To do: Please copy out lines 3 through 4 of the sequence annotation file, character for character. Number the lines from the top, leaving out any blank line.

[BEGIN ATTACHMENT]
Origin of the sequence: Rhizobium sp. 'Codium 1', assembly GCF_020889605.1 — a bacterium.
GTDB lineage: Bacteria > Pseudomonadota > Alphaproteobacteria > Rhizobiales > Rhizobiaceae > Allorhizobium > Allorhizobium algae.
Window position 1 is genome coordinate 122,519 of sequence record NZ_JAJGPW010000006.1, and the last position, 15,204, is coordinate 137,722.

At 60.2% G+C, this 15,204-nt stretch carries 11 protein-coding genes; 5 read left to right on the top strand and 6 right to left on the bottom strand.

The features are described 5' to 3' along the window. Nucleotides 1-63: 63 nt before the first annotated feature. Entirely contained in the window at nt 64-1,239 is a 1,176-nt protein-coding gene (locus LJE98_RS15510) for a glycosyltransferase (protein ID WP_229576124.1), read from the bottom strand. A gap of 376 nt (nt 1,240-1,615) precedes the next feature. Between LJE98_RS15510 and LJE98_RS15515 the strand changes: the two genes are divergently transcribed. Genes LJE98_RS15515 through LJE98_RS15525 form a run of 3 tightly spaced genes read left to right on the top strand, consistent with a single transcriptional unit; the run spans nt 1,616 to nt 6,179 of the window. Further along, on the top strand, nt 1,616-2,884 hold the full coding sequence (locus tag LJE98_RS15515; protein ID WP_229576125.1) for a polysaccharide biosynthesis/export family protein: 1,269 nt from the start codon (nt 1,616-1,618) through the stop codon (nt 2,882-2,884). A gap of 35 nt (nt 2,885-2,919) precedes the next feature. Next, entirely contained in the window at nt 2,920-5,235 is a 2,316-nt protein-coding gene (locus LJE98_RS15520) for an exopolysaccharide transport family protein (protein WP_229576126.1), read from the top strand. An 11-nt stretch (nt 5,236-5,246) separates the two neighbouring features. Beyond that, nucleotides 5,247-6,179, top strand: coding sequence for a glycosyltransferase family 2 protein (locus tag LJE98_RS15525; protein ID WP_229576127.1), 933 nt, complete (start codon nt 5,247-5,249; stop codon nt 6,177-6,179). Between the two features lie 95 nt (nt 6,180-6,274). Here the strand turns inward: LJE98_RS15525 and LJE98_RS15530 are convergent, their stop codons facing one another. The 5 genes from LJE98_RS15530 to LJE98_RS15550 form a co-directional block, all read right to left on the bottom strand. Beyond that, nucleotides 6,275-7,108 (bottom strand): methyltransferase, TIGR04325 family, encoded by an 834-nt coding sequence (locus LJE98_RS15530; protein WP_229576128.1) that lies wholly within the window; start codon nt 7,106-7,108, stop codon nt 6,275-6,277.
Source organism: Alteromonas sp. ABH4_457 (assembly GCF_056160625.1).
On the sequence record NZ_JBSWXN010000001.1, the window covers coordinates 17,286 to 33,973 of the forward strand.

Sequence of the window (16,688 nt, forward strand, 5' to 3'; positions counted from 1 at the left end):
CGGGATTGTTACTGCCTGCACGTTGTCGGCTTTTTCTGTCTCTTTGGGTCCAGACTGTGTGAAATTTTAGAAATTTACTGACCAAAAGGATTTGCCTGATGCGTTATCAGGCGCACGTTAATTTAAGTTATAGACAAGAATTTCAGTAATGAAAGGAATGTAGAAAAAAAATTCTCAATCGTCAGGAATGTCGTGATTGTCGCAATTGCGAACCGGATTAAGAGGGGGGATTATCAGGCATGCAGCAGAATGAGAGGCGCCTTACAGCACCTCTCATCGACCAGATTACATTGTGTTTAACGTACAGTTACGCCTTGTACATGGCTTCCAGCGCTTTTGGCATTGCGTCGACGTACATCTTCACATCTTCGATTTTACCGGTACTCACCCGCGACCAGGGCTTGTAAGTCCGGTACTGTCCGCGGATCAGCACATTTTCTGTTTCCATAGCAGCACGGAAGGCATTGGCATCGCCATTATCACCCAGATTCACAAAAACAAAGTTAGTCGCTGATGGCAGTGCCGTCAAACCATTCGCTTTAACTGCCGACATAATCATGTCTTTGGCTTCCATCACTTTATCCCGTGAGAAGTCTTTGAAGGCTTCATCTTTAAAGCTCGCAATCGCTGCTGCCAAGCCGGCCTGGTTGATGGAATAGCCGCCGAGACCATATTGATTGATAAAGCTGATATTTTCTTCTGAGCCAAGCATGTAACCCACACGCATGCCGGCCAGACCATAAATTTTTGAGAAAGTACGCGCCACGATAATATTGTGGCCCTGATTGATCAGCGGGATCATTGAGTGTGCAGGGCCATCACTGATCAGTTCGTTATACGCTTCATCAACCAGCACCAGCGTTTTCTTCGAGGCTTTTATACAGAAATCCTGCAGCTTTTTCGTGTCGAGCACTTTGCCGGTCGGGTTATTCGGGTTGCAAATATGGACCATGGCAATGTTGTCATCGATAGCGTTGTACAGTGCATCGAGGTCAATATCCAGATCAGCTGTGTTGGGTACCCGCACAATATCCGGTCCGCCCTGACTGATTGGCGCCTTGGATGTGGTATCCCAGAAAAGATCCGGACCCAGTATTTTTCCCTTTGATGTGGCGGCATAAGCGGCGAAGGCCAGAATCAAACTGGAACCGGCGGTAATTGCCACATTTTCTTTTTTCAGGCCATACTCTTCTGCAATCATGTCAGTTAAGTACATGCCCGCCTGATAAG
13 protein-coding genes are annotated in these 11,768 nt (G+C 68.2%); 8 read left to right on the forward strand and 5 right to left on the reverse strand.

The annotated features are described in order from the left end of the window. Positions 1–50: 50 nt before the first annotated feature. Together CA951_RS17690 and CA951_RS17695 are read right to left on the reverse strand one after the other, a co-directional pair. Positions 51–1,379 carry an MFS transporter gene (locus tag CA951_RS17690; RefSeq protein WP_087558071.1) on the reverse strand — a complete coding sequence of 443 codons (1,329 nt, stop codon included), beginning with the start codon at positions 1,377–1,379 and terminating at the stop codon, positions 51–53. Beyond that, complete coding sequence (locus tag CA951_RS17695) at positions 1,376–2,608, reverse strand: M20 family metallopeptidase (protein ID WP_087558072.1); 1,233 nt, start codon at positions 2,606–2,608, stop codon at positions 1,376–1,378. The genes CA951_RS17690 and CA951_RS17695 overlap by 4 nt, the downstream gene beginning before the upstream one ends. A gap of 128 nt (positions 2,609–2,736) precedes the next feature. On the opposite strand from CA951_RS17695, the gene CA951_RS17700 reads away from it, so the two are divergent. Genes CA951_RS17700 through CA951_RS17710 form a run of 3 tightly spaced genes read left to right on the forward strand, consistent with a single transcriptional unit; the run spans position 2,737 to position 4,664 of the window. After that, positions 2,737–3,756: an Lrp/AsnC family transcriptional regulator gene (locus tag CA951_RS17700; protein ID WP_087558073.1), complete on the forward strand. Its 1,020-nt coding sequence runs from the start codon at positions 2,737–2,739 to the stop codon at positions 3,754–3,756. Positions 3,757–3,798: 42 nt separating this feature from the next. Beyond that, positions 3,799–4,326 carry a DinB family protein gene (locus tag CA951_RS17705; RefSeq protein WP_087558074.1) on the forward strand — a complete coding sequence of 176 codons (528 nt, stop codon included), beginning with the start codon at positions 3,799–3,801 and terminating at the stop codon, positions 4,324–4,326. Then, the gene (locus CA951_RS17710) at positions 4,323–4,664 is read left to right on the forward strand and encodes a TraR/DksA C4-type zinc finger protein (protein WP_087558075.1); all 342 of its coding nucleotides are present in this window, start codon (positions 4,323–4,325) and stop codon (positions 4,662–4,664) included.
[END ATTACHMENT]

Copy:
Window position 1 is genome coordinate 122,519 of sequence record NZ_JAJGPW010000006.1, and the last position, 15,204, is coordinate 137,722.

At 60.2% G+C, this 15,204-nt stretch carries 11 protein-coding genes; 5 read left to right on the top strand and 6 right to left on the bottom strand.